attributed to Joseph Mallord William Turner

Tivoli and the Roman Campagna (after Wilson)


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Not on display

Attributed to Joseph Mallord William Turner 1775–1851
Oil paint on canvas
Support: 724 × 965 mm
frame: 806 × 1035 × 49 mm
Accepted by the nation as part of the Turner Bequest 1856

Display caption

Turner was a great admirer of Richard Wilson: the first British painter to combine a close attention to nature with lessons learnt from the seventeenth-century masters, Claude Lorrain, Nicolas Poussin, and Gaspard Dughet. This painting is based on a picture by Wilson that exists in a number of versions. Turner’s work omits some features that appear in the Wilson, making Turner’s copy more of a direct representation of the view, though he does retain the large rocks that seem to have been introduced into the foreground by Wilson.

Gallery label, April 2007

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Catalogue entry

44. [N05512] Tivoli: Temple of the Sibyl and the Roman Campagna c. 1798

Canvas, 29 × 38 (73·5 × 96·5)

Coll. Turner Bequest 1856 (298, with marginal note ‘(copy from Wilson)’, identified 1946 by chalk number on back); transferred to the Tate Gallery 1947.

Lit. Davies 1946, pp. 163, 191 n. 27; Chubb 1981, p. 417 n. 1; Shanes 1981, p. 46.

This is based on a Wilson that exists in a number of versions at Cardiff, Philadelphia, the Tate Gallery and elsewhere (the Tate version and one in a private collection repr. W.G. Constable, Richard Wilson 1953, pls. 115a and 116b); the composition was also engraved in reverse by W. Byrne in 1765. Turner omits both the large tree and the figures that appear in varied forms in the Wilsons, thus making his copy more of a direct transcript of the view, though he does retain the large rocks that also seem to have been introduced into the foreground by Wilson.

William Chubb, acting on the information of David Solkin that Turner's friend the Rev. Henry Scott Trimmer owned versions of the original Wilson and also of No. 545 [N05538] below, now attributed to Wilson, suggests that Turner's copy might not have been made until after about 1807 when he first got to know Trimmer. However, the style of this copy seems to rule out so late a dating. Chubb also suggests that No. 545 might either be a companion work painted by Turner at the same time or that Turner might already have owned No. 545 [N05538] when he painted No. 44 as its companion. It seems simplest to suggest that Turner was not dependent on the picture or pictures in Trimmer's collection, or that if he was dependent on these versions, that he had somehow seen them before getting to know Trimmer personally.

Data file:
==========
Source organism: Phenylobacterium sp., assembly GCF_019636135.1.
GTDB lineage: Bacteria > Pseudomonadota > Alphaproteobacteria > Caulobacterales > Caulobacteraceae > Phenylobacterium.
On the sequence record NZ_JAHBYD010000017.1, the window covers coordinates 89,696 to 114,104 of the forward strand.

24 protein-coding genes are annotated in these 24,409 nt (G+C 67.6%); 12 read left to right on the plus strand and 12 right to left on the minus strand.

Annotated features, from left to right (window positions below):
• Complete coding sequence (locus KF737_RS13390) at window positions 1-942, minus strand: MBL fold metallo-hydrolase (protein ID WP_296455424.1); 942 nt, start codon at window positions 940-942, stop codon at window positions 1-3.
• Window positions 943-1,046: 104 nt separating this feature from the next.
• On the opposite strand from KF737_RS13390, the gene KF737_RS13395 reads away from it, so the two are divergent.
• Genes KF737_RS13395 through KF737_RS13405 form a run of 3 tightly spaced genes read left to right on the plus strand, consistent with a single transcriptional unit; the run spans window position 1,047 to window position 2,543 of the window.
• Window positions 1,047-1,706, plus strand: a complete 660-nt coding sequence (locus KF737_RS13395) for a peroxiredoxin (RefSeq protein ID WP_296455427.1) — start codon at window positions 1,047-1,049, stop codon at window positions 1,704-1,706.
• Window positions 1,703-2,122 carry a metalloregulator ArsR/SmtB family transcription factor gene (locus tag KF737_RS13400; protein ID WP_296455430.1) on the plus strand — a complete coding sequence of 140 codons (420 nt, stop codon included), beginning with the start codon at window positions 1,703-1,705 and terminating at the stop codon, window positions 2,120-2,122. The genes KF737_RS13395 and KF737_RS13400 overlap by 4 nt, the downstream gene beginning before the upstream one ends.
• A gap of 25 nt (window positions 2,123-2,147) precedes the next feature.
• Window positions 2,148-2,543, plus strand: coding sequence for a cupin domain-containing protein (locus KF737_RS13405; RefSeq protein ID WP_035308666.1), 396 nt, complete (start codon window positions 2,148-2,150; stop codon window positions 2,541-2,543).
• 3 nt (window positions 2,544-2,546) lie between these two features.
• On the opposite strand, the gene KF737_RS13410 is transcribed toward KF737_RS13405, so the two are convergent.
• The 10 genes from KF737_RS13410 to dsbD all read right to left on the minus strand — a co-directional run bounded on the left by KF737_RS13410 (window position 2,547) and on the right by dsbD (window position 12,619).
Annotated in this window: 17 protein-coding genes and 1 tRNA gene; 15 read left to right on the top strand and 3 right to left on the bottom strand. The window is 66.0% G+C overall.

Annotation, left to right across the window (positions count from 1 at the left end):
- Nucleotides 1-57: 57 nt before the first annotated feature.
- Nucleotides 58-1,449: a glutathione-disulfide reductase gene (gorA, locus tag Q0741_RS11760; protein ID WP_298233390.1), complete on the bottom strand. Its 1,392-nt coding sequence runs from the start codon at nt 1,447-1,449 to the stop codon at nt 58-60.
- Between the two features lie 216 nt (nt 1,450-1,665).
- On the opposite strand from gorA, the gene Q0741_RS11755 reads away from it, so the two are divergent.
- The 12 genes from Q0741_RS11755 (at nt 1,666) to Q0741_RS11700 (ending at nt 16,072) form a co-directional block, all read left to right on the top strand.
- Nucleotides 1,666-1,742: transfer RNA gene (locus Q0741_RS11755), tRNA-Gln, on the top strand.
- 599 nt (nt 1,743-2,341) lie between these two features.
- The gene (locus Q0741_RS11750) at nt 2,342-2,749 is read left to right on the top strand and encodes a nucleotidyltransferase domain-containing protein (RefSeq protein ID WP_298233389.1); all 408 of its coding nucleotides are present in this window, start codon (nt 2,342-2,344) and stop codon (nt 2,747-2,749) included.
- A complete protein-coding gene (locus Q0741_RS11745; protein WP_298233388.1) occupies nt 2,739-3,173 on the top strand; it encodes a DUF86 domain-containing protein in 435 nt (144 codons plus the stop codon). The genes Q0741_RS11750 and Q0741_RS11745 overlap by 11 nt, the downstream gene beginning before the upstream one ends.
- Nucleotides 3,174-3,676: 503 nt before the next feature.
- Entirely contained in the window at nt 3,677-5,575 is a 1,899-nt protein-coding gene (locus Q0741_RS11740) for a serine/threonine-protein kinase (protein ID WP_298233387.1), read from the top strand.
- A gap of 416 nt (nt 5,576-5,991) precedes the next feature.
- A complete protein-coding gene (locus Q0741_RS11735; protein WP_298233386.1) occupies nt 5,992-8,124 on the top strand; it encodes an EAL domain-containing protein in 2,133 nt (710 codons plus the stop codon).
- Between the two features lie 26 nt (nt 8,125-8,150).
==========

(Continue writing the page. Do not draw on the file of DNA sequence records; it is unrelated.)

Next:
For two further pictures formerly thought to be copies of Wilson by Turner but now attributed to Wilson or his followers see Nos. 546–7. [N01890-N01891]

Eric Shanes suggests that Pluto carrying off Proserpine, exhibited in 1839 (No. 380), which includes a view of Tivoli close to this one, is based on this work. However, this was a favourite view with artists and Turner must have seen it himself when in Rome, so no direct copying of the Wilson motif by way of this oil painting seems necessary.

Published in:
Martin Butlin and Evelyn Joll, The Paintings of J.M.W. Turner, revised ed., New Haven and London 1984

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